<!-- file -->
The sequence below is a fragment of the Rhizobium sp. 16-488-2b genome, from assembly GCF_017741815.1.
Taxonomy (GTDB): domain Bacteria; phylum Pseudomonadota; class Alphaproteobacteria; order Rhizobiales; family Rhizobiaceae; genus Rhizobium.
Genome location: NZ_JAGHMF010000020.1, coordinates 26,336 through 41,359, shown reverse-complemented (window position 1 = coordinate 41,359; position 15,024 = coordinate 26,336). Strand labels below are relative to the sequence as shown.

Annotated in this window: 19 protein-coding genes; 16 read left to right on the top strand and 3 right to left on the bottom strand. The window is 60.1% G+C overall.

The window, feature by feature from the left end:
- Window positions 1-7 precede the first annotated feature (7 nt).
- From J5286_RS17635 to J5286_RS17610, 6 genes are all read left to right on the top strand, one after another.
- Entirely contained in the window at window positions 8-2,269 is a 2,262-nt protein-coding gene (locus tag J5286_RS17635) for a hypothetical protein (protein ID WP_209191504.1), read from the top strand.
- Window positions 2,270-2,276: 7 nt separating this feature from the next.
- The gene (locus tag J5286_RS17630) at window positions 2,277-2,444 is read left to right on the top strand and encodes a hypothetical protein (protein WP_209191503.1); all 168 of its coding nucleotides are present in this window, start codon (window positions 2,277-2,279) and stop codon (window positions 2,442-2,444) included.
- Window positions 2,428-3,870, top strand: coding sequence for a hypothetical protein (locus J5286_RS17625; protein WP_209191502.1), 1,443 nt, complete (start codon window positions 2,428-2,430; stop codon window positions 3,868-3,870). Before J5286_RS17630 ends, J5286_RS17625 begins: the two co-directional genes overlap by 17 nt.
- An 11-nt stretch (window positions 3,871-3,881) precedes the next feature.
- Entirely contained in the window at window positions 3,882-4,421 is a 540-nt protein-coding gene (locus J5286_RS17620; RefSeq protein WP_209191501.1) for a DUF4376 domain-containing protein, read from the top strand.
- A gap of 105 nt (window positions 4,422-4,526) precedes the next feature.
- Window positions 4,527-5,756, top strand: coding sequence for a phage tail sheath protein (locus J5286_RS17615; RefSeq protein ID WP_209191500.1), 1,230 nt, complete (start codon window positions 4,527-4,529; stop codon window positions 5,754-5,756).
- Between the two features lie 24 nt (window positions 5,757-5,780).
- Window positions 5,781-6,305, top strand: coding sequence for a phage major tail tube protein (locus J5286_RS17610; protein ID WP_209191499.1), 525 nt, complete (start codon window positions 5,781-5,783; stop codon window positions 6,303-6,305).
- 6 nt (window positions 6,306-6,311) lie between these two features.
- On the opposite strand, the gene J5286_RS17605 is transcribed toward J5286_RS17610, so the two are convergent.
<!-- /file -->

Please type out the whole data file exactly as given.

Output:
The sequence below is a fragment of the Rhizobium sp. 16-488-2b genome, from assembly GCF_017741815.1.
Taxonomy (GTDB): domain Bacteria; phylum Pseudomonadota; class Alphaproteobacteria; order Rhizobiales; family Rhizobiaceae; genus Rhizobium.
Genome location: NZ_JAGHMF010000020.1, coordinates 26,336 through 41,359, shown reverse-complemented (window position 1 = coordinate 41,359; position 15,024 = coordinate 26,336). Strand labels below are relative to the sequence as shown.

Annotated in this window: 19 protein-coding genes; 16 read left to right on the top strand and 3 right to left on the bottom strand. The window is 60.1% G+C overall.

The window, feature by feature from the left end:
- Window positions 1-7 precede the first annotated feature (7 nt).
- From J5286_RS17635 to J5286_RS17610, 6 genes are all read left to right on the top strand, one after another.
- Entirely contained in the window at window positions 8-2,269 is a 2,262-nt protein-coding gene (locus tag J5286_RS17635) for a hypothetical protein (protein ID WP_209191504.1), read from the top strand.
- Window positions 2,270-2,276: 7 nt separating this feature from the next.
- The gene (locus tag J5286_RS17630) at window positions 2,277-2,444 is read left to right on the top strand and encodes a hypothetical protein (protein WP_209191503.1); all 168 of its coding nucleotides are present in this window, start codon (window positions 2,277-2,279) and stop codon (window positions 2,442-2,444) included.
- Window positions 2,428-3,870, top strand: coding sequence for a hypothetical protein (locus J5286_RS17625; protein WP_209191502.1), 1,443 nt, complete (start codon window positions 2,428-2,430; stop codon window positions 3,868-3,870). Before J5286_RS17630 ends, J5286_RS17625 begins: the two co-directional genes overlap by 17 nt.
- An 11-nt stretch (window positions 3,871-3,881) precedes the next feature.
- Entirely contained in the window at window positions 3,882-4,421 is a 540-nt protein-coding gene (locus J5286_RS17620; RefSeq protein WP_209191501.1) for a DUF4376 domain-containing protein, read from the top strand.
- A gap of 105 nt (window positions 4,422-4,526) precedes the next feature.
- Window positions 4,527-5,756, top strand: coding sequence for a phage tail sheath protein (locus J5286_RS17615; RefSeq protein ID WP_209191500.1), 1,230 nt, complete (start codon window positions 4,527-4,529; stop codon window positions 5,754-5,756).
- Between the two features lie 24 nt (window positions 5,757-5,780).
- Window positions 5,781-6,305, top strand: coding sequence for a phage major tail tube protein (locus J5286_RS17610; protein ID WP_209191499.1), 525 nt, complete (start codon window positions 5,781-5,783; stop codon window positions 6,303-6,305).
- 6 nt (window positions 6,306-6,311) lie between these two features.
- On the opposite strand, the gene J5286_RS17605 is transcribed toward J5286_RS17610, so the two are convergent.